Once again, this is a news story: Member of Congress retires, bemoans the campaign finance system that he/she spent decades working. If it sounds like you've heard this before, you have. A bunch of times.
The latest to follow this pattern is Steve Israel, the Democratic New York congressman and chair of the Democratic Congressional Campaign Committee (the Democrats' main fundraising committee for House races). By his own estimate in a New York Times op-ed, he "spent roughly 4,200 hours in call time, attended more than 1,600 fund-raisers just for my own campaign and raised nearly $20 million in increments of $1,000, $2,500 and $5,000 per election cycle."
But it was dreadful. Of course. It always is:
"I attended political action committee fund-raisers, which are like panhandling with hors d'oeuvres. There were hours of "call time" â huddled in a cubicle, dialing donors. Sometimes double dialing and triple dialing. Whispering sweet nothings and other small talk into the phone in hopes of receiving large somethings. I'd sit next to an assistant who collated "call sheets" with donor's names, contribution histories and other useful information. ("How's Sheila? Your wife. Oh, Shelly? Sorry.")"
Before Israel, there was Sen. Barbara Mikulski (D-MD), who gave us this wonderful aphorism when she announced her retirement last year: "Do I spend my time raising money, or do I spend my time raising hell?"
Also: Sen. Tim Johnson (D-SD) complained about it when he announced his retirement at the end of 2014:
"Each party, rather than working cooperatively for the American people, is more and more focused on winning the next election. Today, days after the 2014 election, you can walk into the call center for either party and find members dialing for dollars for 2016...Tonight there will be fundraisers across DC where members will discuss policy, not with their constituents, but with organizations that contribute to their campaigns...Mr. President, we have lost our way."
And: Rep. Rodney Alexander (R-LA) complained about it in 2013 when he announced his retirement:
"The time has come for someone else to advance that cause now. I made that decision when one stops aggressively raising money, well then people start to ask questions. And that's an unfortunate part of the business that we're in. But it's the main business, and it's 24 hours a day raising money. It's not fair. It's not fair for the member, not fair for constituency to have to be approached every day or two or week ore two about campaign contributions. So it's just a grueling business and I'm ready for another part of my life."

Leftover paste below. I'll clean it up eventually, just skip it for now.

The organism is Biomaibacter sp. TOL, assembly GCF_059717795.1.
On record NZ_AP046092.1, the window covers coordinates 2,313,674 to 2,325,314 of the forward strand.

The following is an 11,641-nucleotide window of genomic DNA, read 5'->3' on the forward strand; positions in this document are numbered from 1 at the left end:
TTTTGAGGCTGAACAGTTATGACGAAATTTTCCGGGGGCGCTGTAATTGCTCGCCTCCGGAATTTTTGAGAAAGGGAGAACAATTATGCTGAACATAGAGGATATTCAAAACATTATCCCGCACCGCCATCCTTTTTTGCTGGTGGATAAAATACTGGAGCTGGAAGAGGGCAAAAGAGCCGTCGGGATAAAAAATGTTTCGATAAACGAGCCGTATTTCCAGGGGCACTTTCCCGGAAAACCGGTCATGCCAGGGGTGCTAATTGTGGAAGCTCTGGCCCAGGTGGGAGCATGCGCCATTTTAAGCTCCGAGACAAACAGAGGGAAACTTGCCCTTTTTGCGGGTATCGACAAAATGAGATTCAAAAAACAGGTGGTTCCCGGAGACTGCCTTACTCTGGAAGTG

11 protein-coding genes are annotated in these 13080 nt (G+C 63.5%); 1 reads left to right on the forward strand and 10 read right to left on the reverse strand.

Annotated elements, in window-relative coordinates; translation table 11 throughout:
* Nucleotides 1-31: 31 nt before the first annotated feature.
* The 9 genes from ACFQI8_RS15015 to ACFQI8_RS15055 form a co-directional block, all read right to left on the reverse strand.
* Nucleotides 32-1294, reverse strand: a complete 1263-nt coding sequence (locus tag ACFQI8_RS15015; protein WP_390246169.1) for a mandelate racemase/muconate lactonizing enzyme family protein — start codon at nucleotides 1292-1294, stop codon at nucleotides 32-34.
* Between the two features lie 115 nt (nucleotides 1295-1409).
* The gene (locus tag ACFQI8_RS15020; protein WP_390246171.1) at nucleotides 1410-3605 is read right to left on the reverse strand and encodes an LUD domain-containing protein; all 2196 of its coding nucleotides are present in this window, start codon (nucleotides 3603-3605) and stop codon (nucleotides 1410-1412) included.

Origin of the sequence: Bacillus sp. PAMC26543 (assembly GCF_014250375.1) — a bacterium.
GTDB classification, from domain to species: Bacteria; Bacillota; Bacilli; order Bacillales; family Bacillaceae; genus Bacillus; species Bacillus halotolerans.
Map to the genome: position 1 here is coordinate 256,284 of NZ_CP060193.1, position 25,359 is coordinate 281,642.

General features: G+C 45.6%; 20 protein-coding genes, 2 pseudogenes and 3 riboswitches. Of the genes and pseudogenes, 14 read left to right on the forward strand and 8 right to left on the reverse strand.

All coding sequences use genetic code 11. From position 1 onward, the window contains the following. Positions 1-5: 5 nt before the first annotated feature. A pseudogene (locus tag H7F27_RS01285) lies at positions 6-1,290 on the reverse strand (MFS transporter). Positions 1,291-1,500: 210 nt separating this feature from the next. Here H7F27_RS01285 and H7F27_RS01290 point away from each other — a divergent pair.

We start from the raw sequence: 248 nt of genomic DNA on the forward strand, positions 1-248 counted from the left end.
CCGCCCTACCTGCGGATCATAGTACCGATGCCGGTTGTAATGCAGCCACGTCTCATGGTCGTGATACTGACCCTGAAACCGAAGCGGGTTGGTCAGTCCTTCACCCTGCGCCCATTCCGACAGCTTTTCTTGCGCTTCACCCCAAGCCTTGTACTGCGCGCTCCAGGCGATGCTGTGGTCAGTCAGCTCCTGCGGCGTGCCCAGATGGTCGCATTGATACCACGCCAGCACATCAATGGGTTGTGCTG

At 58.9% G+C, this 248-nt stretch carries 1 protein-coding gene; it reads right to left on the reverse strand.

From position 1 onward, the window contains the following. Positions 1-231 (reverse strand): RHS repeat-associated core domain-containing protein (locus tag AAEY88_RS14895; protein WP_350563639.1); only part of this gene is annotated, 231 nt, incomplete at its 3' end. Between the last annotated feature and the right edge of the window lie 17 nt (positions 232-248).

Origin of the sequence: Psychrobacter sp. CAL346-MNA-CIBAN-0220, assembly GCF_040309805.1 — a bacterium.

And Sen. Dick Durbin (D-IL) complained about it memorably in 2012 on an episode of This American Life:
"I think most Americans would be shocked — not surprised, but shocked — if they knew how much time a United States senator spends raising money. And how much time we spend talking about raising money, and thinking about raising money, and planning to raise money. And, you know, going off on little retreats and conjuring up new ideas on how to raise money."
This list could go on and on. Extrapolating from a 2013 PowerPoint presentation to incoming freshmen by the Democratic Congressional Campaign Committee (which Israel chairs), members are expected to spend a third of their time raising money.
Which, again, sounds absolutely miserable.
And here's the problem: Regardless of what you think about the influence of campaign contributions on policy outcomes, or about the free speech value of money, fundraising clearly takes up an awful lot of members' time.
This is time they could be spending reading briefing binders, attending hearings, getting to know colleagues — exactly the kinds of things you'd expect members of Congress to do. Instead, they spend countless hours depressingly dialing for dollars, listening sympathetically to wealthy and generally partisan donors.
Perhaps even worse, who the hell wants to sign up for this job in the first place? Who wants to self-telemarket for hours on end? It takes abnormal amounts of narcissistic hubris, which most thoughtful people just don't have. Frankly, Congress could probably use a little more self-doubt. It might open up members to more alternative viewpoints.
Moreover, even if campaign contributions don't translate neatly into votes or outcomes (and it's tough to show a clear correlation), all those donors on the other end of the telephone line and across the room at fundraising events are not exactly average people. They are usually very wealthy people, the kind of people who are in a position to write a $2,000 check and not think twice. And spending all this time around them leads to a weird kind of worldview osmosis.
As Sen. Chris Murphy (D-CT) described his experience raising money:
They [wealthy donors] have fundamentally different problems than other people. And in Connecticut especially, you spend a lot of time on the phone with people who work in the financial markets. And so you're hearing a lot about problems that bankers have and not a lot of problems that people who work at the mill in Thomaston, Conn., have. You certainly have to stop and check yourself.
In short, we have an absolutely ridiculous system of campaign finance.
Sure, it helps to have members of Congress saying this, over and over again, even if it's usually only when they're about to retire.
But what would be even better is if they said it more when they were not about to retire. Better still would be if they did something about it.